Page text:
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Home > News > The wonders of mechanical self-replication

April 25th, 2008

The wonders of mechanical self-replication

Most consumer products have a complex history, developing from raw materials to their current state. The stages of manufacturing are often overlooked by the end user, but they invariably involve either particular equipment or a skilled craftsman; in most automated processes, machines are the preferred method. Throughout the assembly line, each of these machines is highly specialized to perform one or two tasks: While one device might rivet two plates together, it cannot weld, glue, or cut as well. If the manufacturing process calls for such operations, they will have to be performed by another machine.

As if it weren't complex enough already, consider the equipment necessary to manufacture these manufacturing machines. The concept quickly develops into a tangled web of raw materials, generalized manufacturing techniques, and specialized assembly line equipment. There is a way to simplify it all, though. The technique seems bizarre to seasoned industrialists, but is strangely familiar to all biological organisms: self-assembly. Researchers have long toyed with proof-of-concept experiments utilizing baseball-size or larger robotic sub-units to arrange themselves into a functioning "organism," but one team of scientists at Purdue University has finally achieved the same feat at the molecular level.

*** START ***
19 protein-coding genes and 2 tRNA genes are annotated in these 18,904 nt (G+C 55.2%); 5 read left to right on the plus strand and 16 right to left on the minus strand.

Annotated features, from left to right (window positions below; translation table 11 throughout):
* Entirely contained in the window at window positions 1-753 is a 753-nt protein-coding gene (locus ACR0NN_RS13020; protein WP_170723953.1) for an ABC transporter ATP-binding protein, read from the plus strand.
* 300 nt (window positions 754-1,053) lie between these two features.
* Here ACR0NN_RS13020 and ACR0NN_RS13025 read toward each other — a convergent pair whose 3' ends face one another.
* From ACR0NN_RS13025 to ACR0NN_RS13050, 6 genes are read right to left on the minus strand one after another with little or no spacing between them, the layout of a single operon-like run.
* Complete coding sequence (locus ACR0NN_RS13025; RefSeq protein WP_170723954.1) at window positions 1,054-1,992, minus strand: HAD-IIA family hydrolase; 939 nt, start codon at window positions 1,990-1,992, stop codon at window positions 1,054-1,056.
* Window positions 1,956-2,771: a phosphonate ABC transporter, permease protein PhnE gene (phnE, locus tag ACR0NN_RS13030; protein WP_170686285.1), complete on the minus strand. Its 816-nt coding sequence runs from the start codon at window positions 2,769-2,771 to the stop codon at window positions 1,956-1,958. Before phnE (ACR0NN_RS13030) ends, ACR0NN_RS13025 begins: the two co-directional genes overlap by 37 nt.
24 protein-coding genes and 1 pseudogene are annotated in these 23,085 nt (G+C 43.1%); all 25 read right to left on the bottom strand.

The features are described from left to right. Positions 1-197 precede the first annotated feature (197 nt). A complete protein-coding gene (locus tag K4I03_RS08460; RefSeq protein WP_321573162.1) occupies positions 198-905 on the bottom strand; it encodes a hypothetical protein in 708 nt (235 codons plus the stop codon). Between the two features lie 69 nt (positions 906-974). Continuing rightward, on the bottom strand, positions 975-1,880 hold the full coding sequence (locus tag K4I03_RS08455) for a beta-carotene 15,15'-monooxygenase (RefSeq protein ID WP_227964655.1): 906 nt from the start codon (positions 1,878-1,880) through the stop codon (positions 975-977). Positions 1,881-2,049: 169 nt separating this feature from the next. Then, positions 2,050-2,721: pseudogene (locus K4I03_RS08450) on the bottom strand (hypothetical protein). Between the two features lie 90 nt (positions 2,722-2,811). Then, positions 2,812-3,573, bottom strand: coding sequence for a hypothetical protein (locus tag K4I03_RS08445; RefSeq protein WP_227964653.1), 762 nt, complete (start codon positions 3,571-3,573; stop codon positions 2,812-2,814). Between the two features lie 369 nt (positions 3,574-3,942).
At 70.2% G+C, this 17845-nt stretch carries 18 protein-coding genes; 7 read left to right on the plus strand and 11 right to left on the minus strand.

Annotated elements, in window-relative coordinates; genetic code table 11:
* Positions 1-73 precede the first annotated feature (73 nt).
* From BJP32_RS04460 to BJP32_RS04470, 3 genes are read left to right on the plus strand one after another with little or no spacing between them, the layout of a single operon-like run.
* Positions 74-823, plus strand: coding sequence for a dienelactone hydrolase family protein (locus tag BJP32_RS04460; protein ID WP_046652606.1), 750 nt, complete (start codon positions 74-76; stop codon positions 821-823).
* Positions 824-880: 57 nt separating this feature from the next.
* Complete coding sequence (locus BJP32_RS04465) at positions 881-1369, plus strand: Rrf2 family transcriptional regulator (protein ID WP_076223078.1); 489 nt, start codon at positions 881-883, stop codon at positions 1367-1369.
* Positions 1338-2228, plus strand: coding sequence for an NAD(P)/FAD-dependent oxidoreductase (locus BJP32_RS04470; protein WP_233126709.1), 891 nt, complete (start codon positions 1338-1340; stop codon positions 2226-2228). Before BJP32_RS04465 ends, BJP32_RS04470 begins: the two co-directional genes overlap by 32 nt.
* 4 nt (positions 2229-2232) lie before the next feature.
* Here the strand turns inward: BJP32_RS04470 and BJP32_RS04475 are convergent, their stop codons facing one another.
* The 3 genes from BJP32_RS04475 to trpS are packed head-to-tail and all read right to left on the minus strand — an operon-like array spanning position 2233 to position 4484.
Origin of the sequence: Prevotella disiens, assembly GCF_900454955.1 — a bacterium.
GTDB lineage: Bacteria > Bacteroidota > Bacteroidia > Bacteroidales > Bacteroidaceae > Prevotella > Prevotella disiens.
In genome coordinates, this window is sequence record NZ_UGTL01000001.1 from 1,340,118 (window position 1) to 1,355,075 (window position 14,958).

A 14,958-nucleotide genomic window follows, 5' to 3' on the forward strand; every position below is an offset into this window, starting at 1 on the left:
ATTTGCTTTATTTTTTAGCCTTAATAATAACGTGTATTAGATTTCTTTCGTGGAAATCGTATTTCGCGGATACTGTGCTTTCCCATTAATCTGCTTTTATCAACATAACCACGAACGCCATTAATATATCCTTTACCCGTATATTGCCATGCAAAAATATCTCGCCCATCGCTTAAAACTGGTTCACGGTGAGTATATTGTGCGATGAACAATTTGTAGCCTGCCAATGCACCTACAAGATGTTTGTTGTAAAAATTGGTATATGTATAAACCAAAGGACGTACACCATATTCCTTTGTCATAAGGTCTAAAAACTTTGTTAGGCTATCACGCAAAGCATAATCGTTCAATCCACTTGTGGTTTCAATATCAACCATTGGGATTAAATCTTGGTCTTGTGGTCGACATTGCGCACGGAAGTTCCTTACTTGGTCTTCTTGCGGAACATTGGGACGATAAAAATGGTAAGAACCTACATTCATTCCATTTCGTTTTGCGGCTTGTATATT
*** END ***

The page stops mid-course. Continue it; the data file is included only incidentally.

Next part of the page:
"Autopoiesis" is a term derived from Greek words, which means "self-creation." It can be applied to evolution to describe the process undergone by inorganic molecules to form the building blocks of life. Biologically, it can be used to describe the eukaryotic cell, which produces more of itself through mitosis or meiosis. These are natural occurrences familiar to most of us on at least some level. Alternatively, self-replicating machines pioneered by scientists like John von Neumann can theoretically self-replicate, drawing from local resources to build more machines. These machines have been called clanking replicators, von Neumann machines, and universal constructors. Much of the premise of nanotechnology is based around self-replicating machines. The converse of autopoiesis is allopoiesis; current manufacturing techniques are allopoietic.


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